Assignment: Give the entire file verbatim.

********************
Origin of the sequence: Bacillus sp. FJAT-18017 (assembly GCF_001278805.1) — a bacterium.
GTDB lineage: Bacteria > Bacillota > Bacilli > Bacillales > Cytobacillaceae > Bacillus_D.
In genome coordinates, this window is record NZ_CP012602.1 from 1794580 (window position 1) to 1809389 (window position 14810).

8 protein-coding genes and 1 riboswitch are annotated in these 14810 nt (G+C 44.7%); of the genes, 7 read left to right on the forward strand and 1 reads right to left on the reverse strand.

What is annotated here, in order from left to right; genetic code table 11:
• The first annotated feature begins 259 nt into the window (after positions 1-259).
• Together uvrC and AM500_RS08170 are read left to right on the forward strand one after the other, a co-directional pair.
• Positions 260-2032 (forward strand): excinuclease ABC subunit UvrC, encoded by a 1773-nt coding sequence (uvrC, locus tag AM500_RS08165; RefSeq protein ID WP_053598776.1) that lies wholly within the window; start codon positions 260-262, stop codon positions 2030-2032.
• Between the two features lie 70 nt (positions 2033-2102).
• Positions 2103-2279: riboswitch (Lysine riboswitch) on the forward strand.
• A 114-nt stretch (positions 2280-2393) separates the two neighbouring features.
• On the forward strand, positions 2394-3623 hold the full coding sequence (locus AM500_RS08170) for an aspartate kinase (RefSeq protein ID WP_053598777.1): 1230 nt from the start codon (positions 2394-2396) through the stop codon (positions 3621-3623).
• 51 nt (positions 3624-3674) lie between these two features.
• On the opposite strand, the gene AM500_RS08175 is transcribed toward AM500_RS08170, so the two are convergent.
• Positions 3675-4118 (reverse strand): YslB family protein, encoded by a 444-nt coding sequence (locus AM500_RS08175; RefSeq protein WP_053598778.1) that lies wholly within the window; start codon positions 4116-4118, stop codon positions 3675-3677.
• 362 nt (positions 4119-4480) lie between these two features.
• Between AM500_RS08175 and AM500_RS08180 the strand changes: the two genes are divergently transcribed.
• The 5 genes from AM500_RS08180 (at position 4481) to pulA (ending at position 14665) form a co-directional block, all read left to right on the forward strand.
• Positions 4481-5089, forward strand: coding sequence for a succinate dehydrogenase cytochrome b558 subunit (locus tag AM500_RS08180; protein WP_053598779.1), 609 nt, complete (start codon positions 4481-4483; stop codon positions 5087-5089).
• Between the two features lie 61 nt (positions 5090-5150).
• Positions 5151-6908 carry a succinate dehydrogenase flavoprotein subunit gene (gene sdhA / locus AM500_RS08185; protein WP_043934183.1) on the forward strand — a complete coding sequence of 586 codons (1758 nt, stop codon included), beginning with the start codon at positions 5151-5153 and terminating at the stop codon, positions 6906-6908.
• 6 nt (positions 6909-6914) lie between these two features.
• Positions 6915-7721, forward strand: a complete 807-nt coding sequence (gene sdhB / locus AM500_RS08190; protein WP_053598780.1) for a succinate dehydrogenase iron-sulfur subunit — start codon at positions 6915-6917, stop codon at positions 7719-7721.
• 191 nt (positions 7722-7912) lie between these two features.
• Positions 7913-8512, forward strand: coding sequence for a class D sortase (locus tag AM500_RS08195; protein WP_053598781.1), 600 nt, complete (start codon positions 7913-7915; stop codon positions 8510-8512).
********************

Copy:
Origin of the sequence: Bacillus sp. FJAT-18017 (assembly GCF_001278805.1) — a bacterium.
GTDB lineage: Bacteria > Bacillota > Bacilli > Bacillales > Cytobacillaceae > Bacillus_D.
In genome coordinates, this window is record NZ_CP012602.1 from 1794580 (window position 1) to 1809389 (window position 14810).

8 protein-coding genes and 1 riboswitch are annotated in these 14810 nt (G+C 44.7%); of the genes, 7 read left to right on the forward strand and 1 reads right to left on the reverse strand.

What is annotated here, in order from left to right; genetic code table 11:
• The first annotated feature begins 259 nt into the window (after positions 1-259).
• Together uvrC and AM500_RS08170 are read left to right on the forward strand one after the other, a co-directional pair.
• Positions 260-2032 (forward strand): excinuclease ABC subunit UvrC, encoded by a 1773-nt coding sequence (uvrC, locus tag AM500_RS08165; RefSeq protein ID WP_053598776.1) that lies wholly within the window; start codon positions 260-262, stop codon positions 2030-2032.
• Between the two features lie 70 nt (positions 2033-2102).
• Positions 2103-2279: riboswitch (Lysine riboswitch) on the forward strand.
• A 114-nt stretch (positions 2280-2393) separates the two neighbouring features.
• On the forward strand, positions 2394-3623 hold the full coding sequence (locus AM500_RS08170) for an aspartate kinase (RefSeq protein ID WP_053598777.1): 1230 nt from the start codon (positions 2394-2396) through the stop codon (positions 3621-3623).
• 51 nt (positions 3624-3674) lie between these two features.
• On the opposite strand, the gene AM500_RS08175 is transcribed toward AM500_RS08170, so the two are convergent.
• Positions 3675-4118 (reverse strand): YslB family protein, encoded by a 444-nt coding sequence (locus AM500_RS08175; RefSeq protein WP_053598778.1) that lies wholly within the window; start codon positions 4116-4118, stop codon positions 3675-3677.
• 362 nt (positions 4119-4480) lie between these two features.
• Between AM500_RS08175 and AM500_RS08180 the strand changes: the two genes are divergently transcribed.
• The 5 genes from AM500_RS08180 (at position 4481) to pulA (ending at position 14665) form a co-directional block, all read left to right on the forward strand.
• Positions 4481-5089, forward strand: coding sequence for a succinate dehydrogenase cytochrome b558 subunit (locus tag AM500_RS08180; protein WP_053598779.1), 609 nt, complete (start codon positions 4481-4483; stop codon positions 5087-5089).
• Between the two features lie 61 nt (positions 5090-5150).
• Positions 5151-6908 carry a succinate dehydrogenase flavoprotein subunit gene (gene sdhA / locus AM500_RS08185; protein WP_043934183.1) on the forward strand — a complete coding sequence of 586 codons (1758 nt, stop codon included), beginning with the start codon at positions 5151-5153 and terminating at the stop codon, positions 6906-6908.
• 6 nt (positions 6909-6914) lie between these two features.
• Positions 6915-7721, forward strand: a complete 807-nt coding sequence (gene sdhB / locus AM500_RS08190; protein WP_053598780.1) for a succinate dehydrogenase iron-sulfur subunit — start codon at positions 6915-6917, stop codon at positions 7719-7721.
• 191 nt (positions 7722-7912) lie between these two features.
• Positions 7913-8512, forward strand: coding sequence for a class D sortase (locus tag AM500_RS08195; protein WP_053598781.1), 600 nt, complete (start codon positions 7913-7915; stop codon positions 8510-8512).